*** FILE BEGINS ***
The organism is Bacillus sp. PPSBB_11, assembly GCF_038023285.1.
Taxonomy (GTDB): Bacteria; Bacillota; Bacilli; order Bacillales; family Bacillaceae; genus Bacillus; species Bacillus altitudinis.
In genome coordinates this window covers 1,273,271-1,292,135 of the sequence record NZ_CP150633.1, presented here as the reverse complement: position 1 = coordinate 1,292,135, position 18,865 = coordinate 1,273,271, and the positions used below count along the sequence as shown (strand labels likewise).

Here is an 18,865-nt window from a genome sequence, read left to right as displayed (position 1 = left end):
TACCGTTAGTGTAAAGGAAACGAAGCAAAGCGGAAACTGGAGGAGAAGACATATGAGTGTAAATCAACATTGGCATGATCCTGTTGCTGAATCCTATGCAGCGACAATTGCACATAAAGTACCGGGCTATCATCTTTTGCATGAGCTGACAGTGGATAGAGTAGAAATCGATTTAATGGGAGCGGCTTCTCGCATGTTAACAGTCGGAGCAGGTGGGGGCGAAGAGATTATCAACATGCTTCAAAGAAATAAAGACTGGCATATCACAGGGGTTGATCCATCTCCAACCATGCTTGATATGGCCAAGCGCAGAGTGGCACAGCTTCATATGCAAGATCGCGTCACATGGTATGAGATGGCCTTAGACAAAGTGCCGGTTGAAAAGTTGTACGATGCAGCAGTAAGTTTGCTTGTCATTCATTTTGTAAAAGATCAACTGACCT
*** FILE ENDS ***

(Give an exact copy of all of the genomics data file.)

The organism is Bacillus sp. PPSBB_11, assembly GCF_038023285.1.
Taxonomy (GTDB): Bacteria; Bacillota; Bacilli; order Bacillales; family Bacillaceae; genus Bacillus; species Bacillus altitudinis.
In genome coordinates this window covers 1,273,271-1,292,135 of the sequence record NZ_CP150633.1, presented here as the reverse complement: position 1 = coordinate 1,292,135, position 18,865 = coordinate 1,273,271, and the positions used below count along the sequence as shown (strand labels likewise).

Here is an 18,865-nt window from a genome sequence, read left to right as displayed (position 1 = left end):
TACCGTTAGTGTAAAGGAAACGAAGCAAAGCGGAAACTGGAGGAGAAGACATATGAGTGTAAATCAACATTGGCATGATCCTGTTGCTGAATCCTATGCAGCGACAATTGCACATAAAGTACCGGGCTATCATCTTTTGCATGAGCTGACAGTGGATAGAGTAGAAATCGATTTAATGGGAGCGGCTTCTCGCATGTTAACAGTCGGAGCAGGTGGGGGCGAAGAGATTATCAACATGCTTCAAAGAAATAAAGACTGGCATATCACAGGGGTTGATCCATCTCCAACCATGCTTGATATGGCCAAGCGCAGAGTGGCACAGCTTCATATGCAAGATCGCGTCACATGGTATGAGATGGCCTTAGACAAAGTGCCGGTTGAAAAGTTGTACGATGCAGCAGTAAGTTTGCTTGTCATTCATTTTGTAAAAGATCAACTGACCT